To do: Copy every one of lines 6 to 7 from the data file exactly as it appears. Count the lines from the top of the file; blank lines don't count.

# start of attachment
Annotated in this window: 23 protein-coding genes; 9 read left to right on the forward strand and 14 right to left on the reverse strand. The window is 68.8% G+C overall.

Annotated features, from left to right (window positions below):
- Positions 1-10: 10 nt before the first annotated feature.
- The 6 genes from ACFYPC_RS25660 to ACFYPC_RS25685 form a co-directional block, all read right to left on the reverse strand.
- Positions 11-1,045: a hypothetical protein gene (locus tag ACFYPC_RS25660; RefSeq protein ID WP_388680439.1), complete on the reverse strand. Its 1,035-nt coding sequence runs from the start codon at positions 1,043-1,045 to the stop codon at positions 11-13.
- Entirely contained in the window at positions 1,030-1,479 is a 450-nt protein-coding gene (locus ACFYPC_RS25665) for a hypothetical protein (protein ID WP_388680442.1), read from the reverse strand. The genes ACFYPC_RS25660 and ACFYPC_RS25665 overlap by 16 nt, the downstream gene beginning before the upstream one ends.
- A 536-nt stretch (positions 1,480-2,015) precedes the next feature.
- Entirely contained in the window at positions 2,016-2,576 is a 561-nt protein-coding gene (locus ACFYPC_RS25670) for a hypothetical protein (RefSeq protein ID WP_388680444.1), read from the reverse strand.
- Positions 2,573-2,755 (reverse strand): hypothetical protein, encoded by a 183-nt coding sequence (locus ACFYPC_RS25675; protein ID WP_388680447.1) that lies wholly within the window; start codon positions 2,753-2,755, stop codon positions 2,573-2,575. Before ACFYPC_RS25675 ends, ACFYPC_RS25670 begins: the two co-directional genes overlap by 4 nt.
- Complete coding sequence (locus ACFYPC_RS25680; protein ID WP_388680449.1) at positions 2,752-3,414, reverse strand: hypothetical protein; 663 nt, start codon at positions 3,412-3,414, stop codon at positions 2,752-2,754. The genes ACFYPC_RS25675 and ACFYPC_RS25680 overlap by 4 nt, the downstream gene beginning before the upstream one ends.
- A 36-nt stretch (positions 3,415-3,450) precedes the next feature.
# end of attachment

- Entirely contained in the window at positions 1,030-1,479 is a 450-nt protein-coding gene (locus ACFYPC_RS25665) for a hypothetical protein (protein ID WP_388680442.1), read from the reverse strand. The genes ACFYPC_RS25660 and ACFYPC_RS25665 overlap by 16 nt, the downstream gene beginning before the upstream one ends.
- A 536-nt stretch (positions 1,480-2,015) precedes the next feature.